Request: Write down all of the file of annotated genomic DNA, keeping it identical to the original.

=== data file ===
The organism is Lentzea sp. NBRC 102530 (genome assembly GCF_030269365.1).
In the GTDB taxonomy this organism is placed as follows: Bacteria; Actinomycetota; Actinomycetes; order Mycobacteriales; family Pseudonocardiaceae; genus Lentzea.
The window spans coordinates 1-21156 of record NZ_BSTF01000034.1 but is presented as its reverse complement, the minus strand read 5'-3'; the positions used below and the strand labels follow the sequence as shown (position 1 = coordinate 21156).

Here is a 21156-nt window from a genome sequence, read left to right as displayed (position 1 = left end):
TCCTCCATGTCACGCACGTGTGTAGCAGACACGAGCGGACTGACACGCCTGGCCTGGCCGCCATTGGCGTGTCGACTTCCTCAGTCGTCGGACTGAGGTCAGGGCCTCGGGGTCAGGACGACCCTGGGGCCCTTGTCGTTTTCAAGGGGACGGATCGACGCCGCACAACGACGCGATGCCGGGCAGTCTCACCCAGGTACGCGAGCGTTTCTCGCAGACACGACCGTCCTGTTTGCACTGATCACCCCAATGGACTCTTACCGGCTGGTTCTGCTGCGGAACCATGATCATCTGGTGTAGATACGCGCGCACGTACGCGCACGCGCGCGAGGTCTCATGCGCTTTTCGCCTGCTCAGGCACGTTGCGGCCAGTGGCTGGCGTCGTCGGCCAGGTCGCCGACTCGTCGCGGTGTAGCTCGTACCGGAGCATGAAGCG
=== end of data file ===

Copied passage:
The organism is Lentzea sp. NBRC 102530 (genome assembly GCF_030269365.1).
In the GTDB taxonomy this organism is placed as follows: Bacteria; Actinomycetota; Actinomycetes; order Mycobacteriales; family Pseudonocardiaceae; genus Lentzea.
The window spans coordinates 1-21156 of record NZ_BSTF01000034.1 but is presented as its reverse complement, the minus strand read 5'-3'; the positions used below and the strand labels follow the sequence as shown (position 1 = coordinate 21156).

Here is a 21156-nt window from a genome sequence, read left to right as displayed (position 1 = left end):
TCCTCCATGTCACGCACGTGTGTAGCAGACACGAGCGGACTGACACGCCTGGCCTGGCCGCCATTGGCGTGTCGACTTCCTCAGTCGTCGGACTGAGGTCAGGGCCTCGGGGTCAGGACGACCCTGGGGCCCTTGTCGTTTTCAAGGGGACGGATCGACGCCGCACAACGACGCGATGCCGGGCAGTCTCACCCAGGTACGCGAGCGTTTCTCGCAGACACGACCGTCCTGTTTGCACTGATCACCCCAATGGACTCTTACCGGCTGGTTCTGCTGCGGAACCATGATCATCTGGTGTAGATACGCGCGCACGTACGCGCACGCGCGCGAGGTCTCATGCGCTTTTCGCCTGCTCAGGCACGTTGCGGCCAGTGGCTGGCGTCGTCGGCCAGGTCGCCGACTCGTCGCGGTGTAGCTCGTACCGGAGCATGAAGCG